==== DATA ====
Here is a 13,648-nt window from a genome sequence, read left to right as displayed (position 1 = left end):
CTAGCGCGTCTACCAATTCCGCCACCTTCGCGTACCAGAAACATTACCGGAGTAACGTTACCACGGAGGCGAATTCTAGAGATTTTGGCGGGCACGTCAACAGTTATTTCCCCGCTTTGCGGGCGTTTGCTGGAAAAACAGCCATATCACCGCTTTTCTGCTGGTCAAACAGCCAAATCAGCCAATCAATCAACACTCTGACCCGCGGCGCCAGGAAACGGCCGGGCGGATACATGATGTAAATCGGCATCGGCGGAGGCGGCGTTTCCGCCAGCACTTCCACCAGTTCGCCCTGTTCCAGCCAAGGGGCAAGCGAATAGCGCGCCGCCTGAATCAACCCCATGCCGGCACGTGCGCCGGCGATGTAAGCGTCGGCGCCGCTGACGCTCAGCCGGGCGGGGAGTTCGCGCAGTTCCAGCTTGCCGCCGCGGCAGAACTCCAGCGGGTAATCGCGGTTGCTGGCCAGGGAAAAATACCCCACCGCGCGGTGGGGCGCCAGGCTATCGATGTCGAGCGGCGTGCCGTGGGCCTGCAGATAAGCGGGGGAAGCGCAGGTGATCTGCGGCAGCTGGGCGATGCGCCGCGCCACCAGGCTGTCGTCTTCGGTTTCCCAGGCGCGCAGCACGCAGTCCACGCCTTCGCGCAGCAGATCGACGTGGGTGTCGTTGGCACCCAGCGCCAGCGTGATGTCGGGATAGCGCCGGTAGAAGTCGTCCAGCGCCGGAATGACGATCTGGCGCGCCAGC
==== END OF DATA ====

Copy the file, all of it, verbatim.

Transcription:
Here is a 13,648-nt window from a genome sequence, read left to right as displayed (position 1 = left end):
CTAGCGCGTCTACCAATTCCGCCACCTTCGCGTACCAGAAACATTACCGGAGTAACGTTACCACGGAGGCGAATTCTAGAGATTTTGGCGGGCACGTCAACAGTTATTTCCCCGCTTTGCGGGCGTTTGCTGGAAAAACAGCCATATCACCGCTTTTCTGCTGGTCAAACAGCCAAATCAGCCAATCAATCAACACTCTGACCCGCGGCGCCAGGAAACGGCCGGGCGGATACATGATGTAAATCGGCATCGGCGGAGGCGGCGTTTCCGCCAGCACTTCCACCAGTTCGCCCTGTTCCAGCCAAGGGGCAAGCGAATAGCGCGCCGCCTGAATCAACCCCATGCCGGCACGTGCGCCGGCGATGTAAGCGTCGGCGCCGCTGACGCTCAGCCGGGCGGGGAGTTCGCGCAGTTCCAGCTTGCCGCCGCGGCAGAACTCCAGCGGGTAATCGCGGTTGCTGGCCAGGGAAAAATACCCCACCGCGCGGTGGGGCGCCAGGCTATCGATGTCGAGCGGCGTGCCGTGGGCCTGCAGATAAGCGGGGGAAGCGCAGGTGATCTGCGGCAGCTGGGCGATGCGCCGCGCCACCAGGCTGTCGTCTTCGGTTTCCCAGGCGCGCAGCACGCAGTCCACGCCTTCGCGCAGCAGATCGACGTGGGTGTCGTTGGCACCCAGCGCCAGCGTGATGTCGGGATAGCGCCGGTAGAAGTCGTCCAGCGCCGGAATGACGATCTGGCGCGCCAGC